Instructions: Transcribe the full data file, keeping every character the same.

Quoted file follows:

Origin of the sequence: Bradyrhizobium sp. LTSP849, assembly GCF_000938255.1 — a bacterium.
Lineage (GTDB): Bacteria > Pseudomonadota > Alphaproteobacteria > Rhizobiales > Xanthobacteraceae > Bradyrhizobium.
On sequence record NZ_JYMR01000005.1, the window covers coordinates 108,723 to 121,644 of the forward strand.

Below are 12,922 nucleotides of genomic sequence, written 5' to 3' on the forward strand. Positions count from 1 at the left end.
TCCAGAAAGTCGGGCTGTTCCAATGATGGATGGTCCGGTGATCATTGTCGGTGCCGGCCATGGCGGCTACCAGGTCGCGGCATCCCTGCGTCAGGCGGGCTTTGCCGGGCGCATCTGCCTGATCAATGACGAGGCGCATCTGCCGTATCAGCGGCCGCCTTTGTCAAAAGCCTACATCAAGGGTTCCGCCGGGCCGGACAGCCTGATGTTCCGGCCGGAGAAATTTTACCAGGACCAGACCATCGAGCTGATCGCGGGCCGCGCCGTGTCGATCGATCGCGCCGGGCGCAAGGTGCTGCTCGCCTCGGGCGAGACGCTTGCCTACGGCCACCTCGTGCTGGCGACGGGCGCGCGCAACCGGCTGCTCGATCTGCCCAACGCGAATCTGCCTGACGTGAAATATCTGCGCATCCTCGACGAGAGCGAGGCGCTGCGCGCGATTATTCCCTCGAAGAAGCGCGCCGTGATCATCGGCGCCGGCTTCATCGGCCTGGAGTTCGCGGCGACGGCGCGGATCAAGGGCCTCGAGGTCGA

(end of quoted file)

Origin of the sequence: Bradyrhizobium sp. LTSP849, assembly GCF_000938255.1 — a bacterium.
Lineage (GTDB): Bacteria > Pseudomonadota > Alphaproteobacteria > Rhizobiales > Xanthobacteraceae > Bradyrhizobium.
On sequence record NZ_JYMR01000005.1, the window covers coordinates 108,723 to 121,644 of the forward strand.

Below are 12,922 nucleotides of genomic sequence, written 5' to 3' on the forward strand. Positions count from 1 at the left end.
TCCAGAAAGTCGGGCTGTTCCAATGATGGATGGTCCGGTGATCATTGTCGGTGCCGGCCATGGCGGCTACCAGGTCGCGGCATCCCTGCGTCAGGCGGGCTTTGCCGGGCGCATCTGCCTGATCAATGACGAGGCGCATCTGCCGTATCAGCGGCCGCCTTTGTCAAAAGCCTACATCAAGGGTTCCGCCGGGCCGGACAGCCTGATGTTCCGGCCGGAGAAATTTTACCAGGACCAGACCATCGAGCTGATCGCGGGCCGCGCCGTGTCGATCGATCGCGCCGGGCGCAAGGTGCTGCTCGCCTCGGGCGAGACGCTTGCCTACGGCCACCTCGTGCTGGCGACGGGCGCGCGCAACCGGCTGCTCGATCTGCCCAACGCGAATCTGCCTGACGTGAAATATCTGCGCATCCTCGACGAGAGCGAGGCGCTGCGCGCGATTATTCCCTCGAAGAAGCGCGCCGTGATCATCGGCGCCGGCTTCATCGGCCTGGAGTTCGCGGCGACGGCGCGGATCAAGGGCCTCGAGGTCGA